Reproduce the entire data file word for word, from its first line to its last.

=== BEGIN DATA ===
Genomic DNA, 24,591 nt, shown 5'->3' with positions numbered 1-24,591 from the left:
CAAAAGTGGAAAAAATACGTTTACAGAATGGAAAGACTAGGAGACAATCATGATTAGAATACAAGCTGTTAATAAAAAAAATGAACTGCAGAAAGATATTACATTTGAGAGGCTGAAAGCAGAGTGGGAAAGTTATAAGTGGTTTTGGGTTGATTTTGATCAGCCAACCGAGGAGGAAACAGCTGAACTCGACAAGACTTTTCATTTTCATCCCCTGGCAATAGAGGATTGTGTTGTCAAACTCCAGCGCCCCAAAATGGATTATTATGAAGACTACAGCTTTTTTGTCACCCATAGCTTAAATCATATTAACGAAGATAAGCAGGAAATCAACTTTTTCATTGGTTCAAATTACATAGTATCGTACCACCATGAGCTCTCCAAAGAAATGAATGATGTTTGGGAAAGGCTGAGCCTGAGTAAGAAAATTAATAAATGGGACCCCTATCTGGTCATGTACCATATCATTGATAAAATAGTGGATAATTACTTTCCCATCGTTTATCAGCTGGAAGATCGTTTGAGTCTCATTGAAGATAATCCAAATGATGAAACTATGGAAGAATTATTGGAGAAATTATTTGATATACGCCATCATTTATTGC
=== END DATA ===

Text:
Genomic DNA, 24,591 nt, shown 5'->3' with positions numbered 1-24,591 from the left:
CAAAAGTGGAAAAAATACGTTTACAGAATGGAAAGACTAGGAGACAATCATGATTAGAATACAAGCTGTTAATAAAAAAAATGAACTGCAGAAAGATATTACATTTGAGAGGCTGAAAGCAGAGTGGGAAAGTTATAAGTGGTTTTGGGTTGATTTTGATCAGCCAACCGAGGAGGAAACAGCTGAACTCGACAAGACTTTTCATTTTCATCCCCTGGCAATAGAGGATTGTGTTGTCAAACTCCAGCGCCCCAAAATGGATTATTATGAAGACTACAGCTTTTTTGTCACCCATAGCTTAAATCATATTAACGAAGATAAGCAGGAAATCAACTTTTTCATTGGTTCAAATTACATAGTATCGTACCACCATGAGCTCTCCAAAGAAATGAATGATGTTTGGGAAAGGCTGAGCCTGAGTAAGAAAATTAATAAATGGGACCCCTATCTGGTCATGTACCATATCATTGATAAAATAGTGGATAATTACTTTCCCATCGTTTATCAGCTGGAAGATCGTTTGAGTCTCATTGAAGATAATCCAAATGATGAAACTATGGAAGAATTATTGGAGAAATTATTTGATATACGCCATCATTTATTGC